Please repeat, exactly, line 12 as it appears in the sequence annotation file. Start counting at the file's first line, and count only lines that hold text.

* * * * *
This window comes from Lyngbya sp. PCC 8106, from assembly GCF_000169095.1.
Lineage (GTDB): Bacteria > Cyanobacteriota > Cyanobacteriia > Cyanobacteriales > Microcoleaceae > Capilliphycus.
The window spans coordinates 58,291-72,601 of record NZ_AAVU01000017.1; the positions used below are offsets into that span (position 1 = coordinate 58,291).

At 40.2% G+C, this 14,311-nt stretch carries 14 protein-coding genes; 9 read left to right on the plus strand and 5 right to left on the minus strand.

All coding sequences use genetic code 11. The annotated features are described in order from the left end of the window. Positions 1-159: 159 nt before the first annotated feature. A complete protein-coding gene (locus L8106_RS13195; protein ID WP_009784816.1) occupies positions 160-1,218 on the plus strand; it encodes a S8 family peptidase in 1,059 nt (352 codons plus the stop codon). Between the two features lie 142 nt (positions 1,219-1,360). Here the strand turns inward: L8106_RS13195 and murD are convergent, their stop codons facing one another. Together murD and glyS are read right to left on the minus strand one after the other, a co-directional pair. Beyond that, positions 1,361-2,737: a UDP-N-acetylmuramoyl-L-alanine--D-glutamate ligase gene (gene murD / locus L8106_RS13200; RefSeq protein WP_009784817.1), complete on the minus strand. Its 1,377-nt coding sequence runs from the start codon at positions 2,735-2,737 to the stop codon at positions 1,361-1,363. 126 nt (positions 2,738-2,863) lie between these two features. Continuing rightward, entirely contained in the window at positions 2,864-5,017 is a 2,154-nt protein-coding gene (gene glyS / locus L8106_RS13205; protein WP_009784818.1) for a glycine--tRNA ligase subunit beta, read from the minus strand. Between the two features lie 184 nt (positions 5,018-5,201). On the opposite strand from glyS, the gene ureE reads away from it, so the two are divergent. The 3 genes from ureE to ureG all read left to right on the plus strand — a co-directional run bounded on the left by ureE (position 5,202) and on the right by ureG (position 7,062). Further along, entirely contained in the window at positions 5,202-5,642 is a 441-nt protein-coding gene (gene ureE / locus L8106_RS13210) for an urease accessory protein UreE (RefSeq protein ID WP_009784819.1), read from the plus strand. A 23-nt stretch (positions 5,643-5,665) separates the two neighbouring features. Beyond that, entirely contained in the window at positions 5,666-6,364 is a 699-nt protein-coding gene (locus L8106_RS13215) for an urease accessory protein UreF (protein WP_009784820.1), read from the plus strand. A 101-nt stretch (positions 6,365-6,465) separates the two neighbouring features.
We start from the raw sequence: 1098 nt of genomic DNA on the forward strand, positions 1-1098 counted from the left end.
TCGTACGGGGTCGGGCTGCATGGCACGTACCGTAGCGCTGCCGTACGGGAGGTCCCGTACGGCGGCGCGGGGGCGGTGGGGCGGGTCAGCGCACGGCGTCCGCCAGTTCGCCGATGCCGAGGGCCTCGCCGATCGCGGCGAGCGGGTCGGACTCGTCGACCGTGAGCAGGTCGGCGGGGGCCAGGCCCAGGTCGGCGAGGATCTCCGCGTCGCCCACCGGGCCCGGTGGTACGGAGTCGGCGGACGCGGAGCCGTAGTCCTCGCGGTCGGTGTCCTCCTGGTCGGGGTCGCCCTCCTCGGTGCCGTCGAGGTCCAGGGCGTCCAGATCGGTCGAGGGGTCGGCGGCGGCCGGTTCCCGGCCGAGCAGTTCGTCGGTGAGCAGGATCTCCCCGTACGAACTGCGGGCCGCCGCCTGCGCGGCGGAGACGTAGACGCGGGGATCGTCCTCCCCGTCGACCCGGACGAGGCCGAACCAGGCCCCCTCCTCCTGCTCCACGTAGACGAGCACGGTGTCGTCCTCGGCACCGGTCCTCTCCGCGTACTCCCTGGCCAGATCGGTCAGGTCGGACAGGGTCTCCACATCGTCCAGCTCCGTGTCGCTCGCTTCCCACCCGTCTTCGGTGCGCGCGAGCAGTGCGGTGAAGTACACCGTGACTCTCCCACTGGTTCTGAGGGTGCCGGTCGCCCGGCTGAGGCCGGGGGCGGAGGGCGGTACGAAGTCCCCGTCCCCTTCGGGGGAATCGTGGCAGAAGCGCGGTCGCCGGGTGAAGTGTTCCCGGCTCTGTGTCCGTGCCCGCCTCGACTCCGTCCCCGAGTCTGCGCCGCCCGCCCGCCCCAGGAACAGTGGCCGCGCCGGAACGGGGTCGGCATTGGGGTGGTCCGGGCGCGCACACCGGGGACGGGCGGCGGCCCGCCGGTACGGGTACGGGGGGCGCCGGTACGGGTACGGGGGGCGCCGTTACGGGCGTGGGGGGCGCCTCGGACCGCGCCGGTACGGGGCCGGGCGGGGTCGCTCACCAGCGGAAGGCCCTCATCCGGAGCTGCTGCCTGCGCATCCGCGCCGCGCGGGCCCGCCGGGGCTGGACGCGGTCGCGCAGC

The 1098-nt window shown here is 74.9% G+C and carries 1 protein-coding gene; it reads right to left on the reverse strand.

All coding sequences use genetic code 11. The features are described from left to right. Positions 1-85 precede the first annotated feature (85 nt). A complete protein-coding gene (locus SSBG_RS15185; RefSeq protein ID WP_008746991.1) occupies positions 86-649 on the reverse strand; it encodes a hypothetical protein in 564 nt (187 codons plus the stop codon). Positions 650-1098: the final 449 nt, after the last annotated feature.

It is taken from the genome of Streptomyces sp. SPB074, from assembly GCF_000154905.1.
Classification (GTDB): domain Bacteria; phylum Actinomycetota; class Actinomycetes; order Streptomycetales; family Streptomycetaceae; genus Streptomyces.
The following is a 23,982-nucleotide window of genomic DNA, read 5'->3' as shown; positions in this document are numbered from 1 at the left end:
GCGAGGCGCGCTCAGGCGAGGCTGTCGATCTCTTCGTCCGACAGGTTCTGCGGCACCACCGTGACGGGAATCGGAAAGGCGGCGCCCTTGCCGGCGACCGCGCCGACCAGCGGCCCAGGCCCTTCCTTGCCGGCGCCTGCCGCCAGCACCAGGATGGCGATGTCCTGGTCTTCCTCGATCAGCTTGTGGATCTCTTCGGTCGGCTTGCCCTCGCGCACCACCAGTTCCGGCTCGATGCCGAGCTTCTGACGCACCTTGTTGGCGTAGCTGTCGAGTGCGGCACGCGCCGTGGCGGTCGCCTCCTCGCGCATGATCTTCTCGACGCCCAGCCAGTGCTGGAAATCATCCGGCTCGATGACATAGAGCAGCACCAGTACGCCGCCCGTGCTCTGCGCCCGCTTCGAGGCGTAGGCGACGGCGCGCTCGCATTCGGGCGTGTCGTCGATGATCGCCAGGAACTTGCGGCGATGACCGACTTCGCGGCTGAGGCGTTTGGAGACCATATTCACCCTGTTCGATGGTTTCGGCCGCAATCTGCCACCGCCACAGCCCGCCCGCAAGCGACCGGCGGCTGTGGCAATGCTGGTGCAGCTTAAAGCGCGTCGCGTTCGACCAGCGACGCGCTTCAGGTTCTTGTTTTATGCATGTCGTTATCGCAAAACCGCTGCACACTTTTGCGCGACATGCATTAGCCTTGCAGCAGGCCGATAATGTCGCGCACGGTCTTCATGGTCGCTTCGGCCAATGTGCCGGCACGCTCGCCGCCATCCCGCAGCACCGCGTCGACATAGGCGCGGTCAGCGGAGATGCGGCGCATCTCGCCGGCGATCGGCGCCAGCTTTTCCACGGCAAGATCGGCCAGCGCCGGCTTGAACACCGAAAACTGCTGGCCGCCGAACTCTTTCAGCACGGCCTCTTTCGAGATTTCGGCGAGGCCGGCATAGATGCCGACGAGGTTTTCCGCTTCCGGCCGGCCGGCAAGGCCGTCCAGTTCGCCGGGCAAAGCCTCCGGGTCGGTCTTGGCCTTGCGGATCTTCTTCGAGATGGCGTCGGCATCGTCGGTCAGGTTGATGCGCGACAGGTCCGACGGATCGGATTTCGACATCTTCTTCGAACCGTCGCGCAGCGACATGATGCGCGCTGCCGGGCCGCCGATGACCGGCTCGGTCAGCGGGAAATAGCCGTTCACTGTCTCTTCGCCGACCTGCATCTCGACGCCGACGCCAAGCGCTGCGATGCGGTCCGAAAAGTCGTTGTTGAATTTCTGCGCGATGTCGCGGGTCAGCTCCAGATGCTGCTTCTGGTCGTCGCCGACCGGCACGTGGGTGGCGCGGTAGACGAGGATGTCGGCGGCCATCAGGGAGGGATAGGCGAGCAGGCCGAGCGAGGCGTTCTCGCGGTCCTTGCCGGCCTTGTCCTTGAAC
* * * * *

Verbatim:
The following is a 23,982-nucleotide window of genomic DNA, read 5'->3' as shown; positions in this document are numbered from 1 at the left end: